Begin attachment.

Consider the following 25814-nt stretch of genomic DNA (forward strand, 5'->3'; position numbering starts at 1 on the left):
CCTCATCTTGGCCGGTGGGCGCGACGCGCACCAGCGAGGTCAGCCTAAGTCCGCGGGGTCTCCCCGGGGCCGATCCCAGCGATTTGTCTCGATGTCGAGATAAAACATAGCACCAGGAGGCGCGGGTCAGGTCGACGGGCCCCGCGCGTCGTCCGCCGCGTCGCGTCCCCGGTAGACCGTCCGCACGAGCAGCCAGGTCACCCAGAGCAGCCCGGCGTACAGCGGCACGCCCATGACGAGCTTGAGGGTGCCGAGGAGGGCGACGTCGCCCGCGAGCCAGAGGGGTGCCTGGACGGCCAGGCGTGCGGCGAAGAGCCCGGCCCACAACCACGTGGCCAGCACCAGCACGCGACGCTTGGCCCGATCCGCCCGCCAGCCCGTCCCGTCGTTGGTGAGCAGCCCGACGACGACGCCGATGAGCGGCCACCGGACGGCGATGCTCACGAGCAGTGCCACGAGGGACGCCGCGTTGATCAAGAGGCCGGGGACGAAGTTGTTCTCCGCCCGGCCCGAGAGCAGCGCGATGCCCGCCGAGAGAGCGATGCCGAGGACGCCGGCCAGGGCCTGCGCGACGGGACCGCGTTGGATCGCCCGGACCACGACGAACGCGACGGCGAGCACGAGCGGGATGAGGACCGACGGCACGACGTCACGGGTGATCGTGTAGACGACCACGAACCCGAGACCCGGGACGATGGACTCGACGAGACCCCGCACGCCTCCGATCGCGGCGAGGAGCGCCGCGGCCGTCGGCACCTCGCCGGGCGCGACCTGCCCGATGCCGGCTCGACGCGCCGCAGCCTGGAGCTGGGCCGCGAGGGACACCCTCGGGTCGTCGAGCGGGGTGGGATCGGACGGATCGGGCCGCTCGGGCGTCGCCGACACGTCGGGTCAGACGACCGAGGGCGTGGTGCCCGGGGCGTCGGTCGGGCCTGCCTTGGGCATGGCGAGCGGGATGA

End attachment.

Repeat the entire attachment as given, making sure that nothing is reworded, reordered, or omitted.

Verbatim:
Consider the following 25814-nt stretch of genomic DNA (forward strand, 5'->3'; position numbering starts at 1 on the left):
CCTCATCTTGGCCGGTGGGCGCGACGCGCACCAGCGAGGTCAGCCTAAGTCCGCGGGGTCTCCCCGGGGCCGATCCCAGCGATTTGTCTCGATGTCGAGATAAAACATAGCACCAGGAGGCGCGGGTCAGGTCGACGGGCCCCGCGCGTCGTCCGCCGCGTCGCGTCCCCGGTAGACCGTCCGCACGAGCAGCCAGGTCACCCAGAGCAGCCCGGCGTACAGCGGCACGCCCATGACGAGCTTGAGGGTGCCGAGGAGGGCGACGTCGCCCGCGAGCCAGAGGGGTGCCTGGACGGCCAGGCGTGCGGCGAAGAGCCCGGCCCACAACCACGTGGCCAGCACCAGCACGCGACGCTTGGCCCGATCCGCCCGCCAGCCCGTCCCGTCGTTGGTGAGCAGCCCGACGACGACGCCGATGAGCGGCCACCGGACGGCGATGCTCACGAGCAGTGCCACGAGGGACGCCGCGTTGATCAAGAGGCCGGGGACGAAGTTGTTCTCCGCCCGGCCCGAGAGCAGCGCGATGCCCGCCGAGAGAGCGATGCCGAGGACGCCGGCCAGGGCCTGCGCGACGGGACCGCGTTGGATCGCCCGGACCACGACGAACGCGACGGCGAGCACGAGCGGGATGAGGACCGACGGCACGACGTCACGGGTGATCGTGTAGACGACCACGAACCCGAGACCCGGGACGATGGACTCGACGAGACCCCGCACGCCTCCGATCGCGGCGAGGAGCGCCGCGGCCGTCGGCACCTCGCCGGGCGCGACCTGCCCGATGCCGGCTCGACGCGCCGCAGCCTGGAGCTGGGCCGCGAGGGACACCCTCGGGTCGTCGAGCGGGGTGGGATCGGACGGATCGGGCCGCTCGGGCGTCGCCGACACGTCGGGTCAGACGACCGAGGGCGTGGTGCCCGGGGCGTCGGTCGGGCCTGCCTTGGGCATGGCGAGCGGGATGA